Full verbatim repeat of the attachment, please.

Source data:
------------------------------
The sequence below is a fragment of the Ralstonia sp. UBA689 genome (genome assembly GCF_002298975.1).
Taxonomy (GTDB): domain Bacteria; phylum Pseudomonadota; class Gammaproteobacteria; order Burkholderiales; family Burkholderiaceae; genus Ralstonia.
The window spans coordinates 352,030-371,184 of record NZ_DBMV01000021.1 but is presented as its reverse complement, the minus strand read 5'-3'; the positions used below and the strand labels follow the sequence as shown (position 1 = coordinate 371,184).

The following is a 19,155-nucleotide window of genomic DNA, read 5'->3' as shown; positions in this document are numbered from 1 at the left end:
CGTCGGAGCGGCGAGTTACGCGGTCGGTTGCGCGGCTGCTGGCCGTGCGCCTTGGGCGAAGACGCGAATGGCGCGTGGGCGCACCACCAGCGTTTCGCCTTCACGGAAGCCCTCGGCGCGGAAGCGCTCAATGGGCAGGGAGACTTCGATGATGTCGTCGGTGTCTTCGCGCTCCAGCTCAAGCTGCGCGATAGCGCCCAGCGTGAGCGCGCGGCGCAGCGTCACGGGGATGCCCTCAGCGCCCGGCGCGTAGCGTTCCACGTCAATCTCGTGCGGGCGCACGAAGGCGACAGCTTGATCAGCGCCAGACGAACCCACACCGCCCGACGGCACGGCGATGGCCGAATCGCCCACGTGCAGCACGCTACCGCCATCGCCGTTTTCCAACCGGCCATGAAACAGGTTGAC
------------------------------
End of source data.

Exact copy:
The sequence below is a fragment of the Ralstonia sp. UBA689 genome (genome assembly GCF_002298975.1).
Taxonomy (GTDB): domain Bacteria; phylum Pseudomonadota; class Gammaproteobacteria; order Burkholderiales; family Burkholderiaceae; genus Ralstonia.
The window spans coordinates 352,030-371,184 of record NZ_DBMV01000021.1 but is presented as its reverse complement, the minus strand read 5'-3'; the positions used below and the strand labels follow the sequence as shown (position 1 = coordinate 371,184).

The following is a 19,155-nucleotide window of genomic DNA, read 5'->3' as shown; positions in this document are numbered from 1 at the left end:
CGTCGGAGCGGCGAGTTACGCGGTCGGTTGCGCGGCTGCTGGCCGTGCGCCTTGGGCGAAGACGCGAATGGCGCGTGGGCGCACCACCAGCGTTTCGCCTTCACGGAAGCCCTCGGCGCGGAAGCGCTCAATGGGCAGGGAGACTTCGATGATGTCGTCGGTGTCTTCGCGCTCCAGCTCAAGCTGCGCGATAGCGCCCAGCGTGAGCGCGCGGCGCAGCGTCACGGGGATGCCCTCAGCGCCCGGCGCGTAGCGTTCCACGTCAATCTCGTGCGGGCGCACGAAGGCGACAGCTTGATCAGCGCCAGACGAACCCACACCGCCCGACGGCACGGCGATGGCCGAATCGCCCACGTGCAGCACGCTACCGCCATCGCCGTTTTCCAACCGGCCATGAAACAGGTTGAC